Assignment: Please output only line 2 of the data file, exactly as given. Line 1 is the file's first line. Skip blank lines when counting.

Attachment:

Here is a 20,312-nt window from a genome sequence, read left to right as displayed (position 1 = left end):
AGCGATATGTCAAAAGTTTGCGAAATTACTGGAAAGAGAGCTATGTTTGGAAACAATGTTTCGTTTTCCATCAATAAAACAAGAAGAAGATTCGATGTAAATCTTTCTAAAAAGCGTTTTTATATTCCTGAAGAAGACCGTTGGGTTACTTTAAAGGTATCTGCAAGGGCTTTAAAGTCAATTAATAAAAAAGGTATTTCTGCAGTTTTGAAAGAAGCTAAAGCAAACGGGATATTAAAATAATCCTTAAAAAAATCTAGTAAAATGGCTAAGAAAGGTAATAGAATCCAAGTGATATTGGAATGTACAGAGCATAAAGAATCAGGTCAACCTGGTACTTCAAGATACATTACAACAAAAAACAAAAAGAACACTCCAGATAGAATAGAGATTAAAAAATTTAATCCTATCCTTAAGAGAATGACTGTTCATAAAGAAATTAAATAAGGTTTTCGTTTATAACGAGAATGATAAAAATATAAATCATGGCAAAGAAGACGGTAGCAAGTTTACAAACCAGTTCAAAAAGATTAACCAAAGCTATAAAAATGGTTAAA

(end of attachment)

AGCGATATGTCAAAAGTTTGCGAAATTACTGGAAAGAGAGCTATGTTTGGAAACAATGTTTCGTTTTCCATCAATAAAACAAGAAGAAGATTCGATGTAAATCTTTCTAAAAAGCGTTTTTATATTCCTGAAGAAGACCGTTGGGTTACTTTAAAGGTATCTGCAAGGGCTTTAAAGTCAATTAATAAAAAAGGTATTTCTGCAGTTTTGAAAGAAGCTAAAGCAAACGGGATATTAAAATAATCCTTAAAAAAATCTAGTAAAATGGCTAAGAAAGGTAATAGAATCCAAGTGATATTGGAATGTACAGAGCATAAAGAATCAGGTCAACCTGGTACTTCAAGATACATTACAACAAAAAACAAAAAGAACACTCCAGATAGAATAGAGATTAAAAAATTTAATCCTATCCTTAAGAGAATGACTGTTCATAAAGAAATTAAATAAGGTTTTCGTTTATAACGAGAATGATAAAAATATAAATCATGGCAAAGAAGACGGTAGCAAGTTTACAAACCAGTTCAAAAAGATTAACCAAAGCTATAAAAATGGTTAAA